.catch(function() {
    // An error occurred
});

But wait...!

There is a problem with using promises!

Why should we use our own custom Promise?

I was using this solution for a while until I figured out there is an error in old browsers:

Uncaught ReferenceError: Promise is not defined

So i decided to implement my own Promise class for ES3 to below js compilers if its not defined. Just add this code before your main code and then safely use Promise!

if(typeof Promise === "undefined"){
    function _classCallCheck(instance, Constructor) {
        if (!(instance instanceof Constructor)) { 
            throw new TypeError("Cannot call a class as a function"); 
        }
    }
    var Promise = function () {
        function Promise(main) {
            var _this = this;
            _classCallCheck(this, Promise);
            this.value = undefined;
            this.callbacks = [];
            var resolve = function resolve(resolveValue) {
                _this.value = resolveValue;
                _this.triggerCallbacks();
            };
            var reject = function reject(rejectValue) {
                _this.value = rejectValue;
                _this.triggerCallbacks();
            };
            main(resolve, reject);
        }
        Promise.prototype.then = function then(cb) {
            var _this2 = this;
            var next = new Promise(function (resolve) {
                _this2.callbacks.push(function (x) {
                    return resolve(cb(x));
                });
            });
            return next;
        };
        Promise.prototype.catch = function catch_(cb) {
            var _this2 = this;
            var next = new Promise(function (reject) {
                _this2.callbacks.push(function (x) {
                    return reject(cb(x));
                });
            });
            return next;
        };
        Promise.prototype.triggerCallbacks = function triggerCallbacks() {
            var _this3 = this;
            this.callbacks.forEach(function (cb) {
                cb(_this3.value);
            });
        };
        return Promise;
    }();
}
Answer:18

Rather than throwing code at you, there are 2 concepts that are key to understanding how JS handles callbacks and asynchronicity. (is that even a word?)

The Event Loop and Concurrency Model

There are three things you need to be aware of; The queue; the event loop and the stack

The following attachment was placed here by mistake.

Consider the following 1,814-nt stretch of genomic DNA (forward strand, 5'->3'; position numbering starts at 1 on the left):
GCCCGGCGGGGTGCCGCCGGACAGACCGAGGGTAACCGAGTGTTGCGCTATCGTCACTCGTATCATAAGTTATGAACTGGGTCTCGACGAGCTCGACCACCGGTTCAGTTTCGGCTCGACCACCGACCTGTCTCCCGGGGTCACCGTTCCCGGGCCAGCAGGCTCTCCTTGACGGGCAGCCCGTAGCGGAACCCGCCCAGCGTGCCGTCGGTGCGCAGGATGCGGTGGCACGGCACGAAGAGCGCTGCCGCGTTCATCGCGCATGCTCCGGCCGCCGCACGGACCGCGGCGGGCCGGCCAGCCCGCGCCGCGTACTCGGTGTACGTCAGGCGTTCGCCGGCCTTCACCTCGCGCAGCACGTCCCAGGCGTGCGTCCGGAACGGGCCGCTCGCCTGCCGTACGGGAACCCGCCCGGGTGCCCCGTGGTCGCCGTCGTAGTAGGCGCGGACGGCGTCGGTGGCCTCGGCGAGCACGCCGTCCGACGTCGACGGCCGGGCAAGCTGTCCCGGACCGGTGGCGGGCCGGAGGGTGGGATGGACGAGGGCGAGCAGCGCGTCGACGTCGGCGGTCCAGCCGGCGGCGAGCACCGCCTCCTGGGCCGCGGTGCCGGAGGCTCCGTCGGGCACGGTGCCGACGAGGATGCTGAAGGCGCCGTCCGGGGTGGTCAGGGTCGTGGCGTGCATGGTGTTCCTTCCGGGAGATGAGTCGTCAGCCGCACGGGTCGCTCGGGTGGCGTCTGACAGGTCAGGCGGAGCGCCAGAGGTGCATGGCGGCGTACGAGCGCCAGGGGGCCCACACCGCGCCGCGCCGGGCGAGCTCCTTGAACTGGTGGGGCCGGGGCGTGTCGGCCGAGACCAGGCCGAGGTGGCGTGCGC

In broad, simplistic terms, the event loop is like the project manager, it is constantly listening for any functions that want to run and communicates between the queue and the stack.

while (queue.waitForMessage()) {
   queue.processNextMessage();
}

Once it receives a message to run something it adds it to the queue. The queue is the list of things that are waiting to execute (like your AJAX request). imagine it like this:

 1. call foo.com/api/bar using foobarFunc
 2. Go perform an infinite loop
 ... and so on

When one of these messages is going to execute it pops the message from the queue and creates a stack, the stack is everything JS needs to execute to perform the instruction in the message. So in our example it's being told to call foobarFunc

function foobarFunc (var) {
  console.log(anotherFunction(var));
}

So anything that foobarFunc needs to execute (in our case anotherFunction) will get pushed onto the stack. executed, and then forgotten about - the event loop will then move onto the next thing in the queue (or listen for messages)

The key thing here is the order of execution. That is

WHEN is something going to run

When you make a call using AJAX to an external party or run any asynchronous code (a setTimeout for example), Javascript is dependant upon a response before it can proceed.

The big question is when will it get the response? The answer is we don't know - so the event loop is waiting for that message to say "hey run me". If JS just waited around for that message synchronously your app would freeze and it will suck. So JS carries on executing the next item in the queue whilst waiting for the message to get added back to the queue.

That's why with asynchronous functionality we use things called callbacks. It's kinda like a promise quite literally. As in I promise to return something at some point jQuery uses specific callbacks called deffered.done deffered.fail and deffered.always (amongst others). You can see them all here

So what you need to do is pass a function that is promised to execute at some point with data that is passed to it.

Because a callback is not executed immediately but at a later time it's important to pass the reference to the function not it executed. so

function foo(bla) {
  console.log(bla)
}

so most of the time (but not always) you'll pass foo not foo()

Hopefully that will make some sense. When you encounter things like this that seem confusing - i highly recommend reading the documentation fully to at least get an understanding of it. It will make you a much better developer.

Answer:19

I am trying to convert two strings to same format like toUpperCase/toLowerCase to compare two strings regardless of case sensitive in javaScript. Below is my function. function submitForm() { ...